Ghrelin as a Potential Molecular Marker of Adrenal Carcinogenesis

In Vivo and in Vitro Evidence

Hanna Komarowska; Marcin Rucinski; Marianna Tyczewska; Nadia Sawicka-Gutaj; Marta Szyszka; Aleksandra Hernik; Anna Klimont; Paulina Milecka; Laura Migasiuk; Mateusz Biczysko; Ilona Idasiak-Piechocka; Marek Karczewski; Marek Ruchala

Disclosures

Clin Endocrinol. 2018;89(1):36-45. 

In This Article

Abstract and Introduction

Abstract

Context: Adrenal tumours belong to one of the most prevalent neoplasms. It is a heterogeneous group with different aetiology, clinical manifestation and prognosis. Its histopathologic diagnosis is difficult and identification of differentiation markers for tumorigenesis is extremely valuable for diagnosis.

Design: To assess ghrelin expression and the relationship among ghrelin, IGF2 and the clinicopathological characteristics of adrenal tumours. To investigate the influence of ghrelin on ACC cell line proliferation.

Materials and methods: Expression of ghrelin and IGF2 in a total of 84 adrenal tissue samples (30 adenoma, 12 hyperplasia, 8 myelolipoma, 20 pheochromocytoma, 7 carcinoma and 7 unchanged adrenal glands) were estimated. Every operated patient from whom samples were obtained underwent clinicopathological analysis. All the parameters were compared among the groups examined and correlations between these were estimated.

H295R cell line was incubated with ghrelin to assess its effect on proliferation and migration rate.

Results: The highest ghrelin expression was observed in carcinoma samples and the lowest in the control group. Ghrelin expression was 21 times higher in carcinoma (P = .017) and 2.4 times higher in adenoma (P = .029) compared with controls. There were no statistically significant differences between myelolipoma (P = .093) and pheochromocytoma (P = .204) relative to the control. Ghrelin level was significantly higher in carcinoma compared to adenoma (P = .049) samples. A positive correlation between ghrelin and IGF2 expression was observed only in myelolipoma (P = .001).

Ghrelin at concentrations of 1 × 10−6 mol/L and 1 × 10−8 mol/L significantly stimulated proliferation and migration rate in the H295R cell line.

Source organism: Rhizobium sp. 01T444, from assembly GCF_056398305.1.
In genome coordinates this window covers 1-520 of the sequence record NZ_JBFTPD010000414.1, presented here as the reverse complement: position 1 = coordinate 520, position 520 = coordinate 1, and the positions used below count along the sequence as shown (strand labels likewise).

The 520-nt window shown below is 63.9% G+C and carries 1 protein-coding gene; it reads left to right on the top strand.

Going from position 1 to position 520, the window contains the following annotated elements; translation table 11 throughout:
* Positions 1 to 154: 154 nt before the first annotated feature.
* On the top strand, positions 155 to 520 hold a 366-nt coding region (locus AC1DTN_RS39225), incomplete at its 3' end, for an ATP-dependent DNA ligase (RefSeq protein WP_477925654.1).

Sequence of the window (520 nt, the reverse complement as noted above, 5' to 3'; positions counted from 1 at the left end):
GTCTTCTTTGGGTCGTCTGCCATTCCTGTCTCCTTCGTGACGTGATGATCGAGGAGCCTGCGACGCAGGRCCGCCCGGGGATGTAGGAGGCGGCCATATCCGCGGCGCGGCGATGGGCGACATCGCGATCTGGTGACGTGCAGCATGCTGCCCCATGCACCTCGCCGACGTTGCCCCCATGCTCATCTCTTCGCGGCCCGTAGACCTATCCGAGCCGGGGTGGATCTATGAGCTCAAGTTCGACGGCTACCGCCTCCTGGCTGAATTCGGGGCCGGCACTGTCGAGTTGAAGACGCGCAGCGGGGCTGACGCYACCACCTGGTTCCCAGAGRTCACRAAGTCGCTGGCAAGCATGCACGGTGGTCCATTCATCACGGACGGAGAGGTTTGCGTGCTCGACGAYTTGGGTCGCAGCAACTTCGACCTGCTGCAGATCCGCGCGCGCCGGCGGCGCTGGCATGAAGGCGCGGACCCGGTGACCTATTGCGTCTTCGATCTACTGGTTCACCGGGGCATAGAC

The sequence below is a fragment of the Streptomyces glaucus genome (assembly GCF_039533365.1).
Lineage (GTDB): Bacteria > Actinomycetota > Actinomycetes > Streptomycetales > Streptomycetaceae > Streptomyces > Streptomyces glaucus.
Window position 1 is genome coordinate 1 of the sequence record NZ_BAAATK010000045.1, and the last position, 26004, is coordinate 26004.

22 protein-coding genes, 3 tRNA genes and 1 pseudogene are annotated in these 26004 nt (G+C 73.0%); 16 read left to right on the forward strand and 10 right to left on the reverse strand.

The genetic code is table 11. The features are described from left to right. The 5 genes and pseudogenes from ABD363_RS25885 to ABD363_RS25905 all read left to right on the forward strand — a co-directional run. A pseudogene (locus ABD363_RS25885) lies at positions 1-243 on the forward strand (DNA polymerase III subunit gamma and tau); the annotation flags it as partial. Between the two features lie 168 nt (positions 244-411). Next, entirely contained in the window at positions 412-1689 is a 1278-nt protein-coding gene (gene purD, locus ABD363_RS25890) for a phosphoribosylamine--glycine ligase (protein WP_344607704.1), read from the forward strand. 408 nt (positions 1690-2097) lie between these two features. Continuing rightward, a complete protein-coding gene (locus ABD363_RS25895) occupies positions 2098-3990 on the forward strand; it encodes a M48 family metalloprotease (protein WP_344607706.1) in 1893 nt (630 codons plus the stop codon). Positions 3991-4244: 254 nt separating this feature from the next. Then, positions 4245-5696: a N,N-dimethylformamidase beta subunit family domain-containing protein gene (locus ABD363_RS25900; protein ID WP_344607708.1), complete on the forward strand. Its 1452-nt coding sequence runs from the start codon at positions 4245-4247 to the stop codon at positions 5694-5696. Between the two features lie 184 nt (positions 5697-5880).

Conclusion: Ghrelin appears to be an essential factor in driving adrenal tumours development.

Introduction

Adrenal tumours are one of the most prevalent neoplasms comprising a heterogeneous group of malignancies with various clinical presentations and prognoses. The proper diagnosis of adrenal gland tumours is essential for subsequent management. Greater than 70% of tumours are discovered incidentally during radiologic examinations, and usually these lesions are benign, hormonally inactive, less than 3–4 cm in diameter, and do not require treatment. Other adrenal tumours may cause various symptoms depending on hormonal activity and malignancy. Aldosterone–producing tumours (APT), and equally frequent cortisol–producing tumours (CPT) are found in 2%–9% of all adrenal tumours, unlike androgen–producing tumours, which are relatively rare.[1–3] Tumours arising from the adrenal medulla are termed pheochromocytomas, and approximately 10%–15% of these tumours are of hereditary origin.[4] Other changes observed in the adrenals are myelolipomas that comprise about 8% of all adrenal tumours and are characterised by the predominance of mature adipocytes. Adrenal metastases mostly from kidney, lung, breast and colorectal cancers are present in up to 20% of patients with known malignant epithelial tumours at autopsy. Finally, adrenal hyperplasia refers to growth of the adrenal glands, which can be classified according to inheritance or morphology.[2]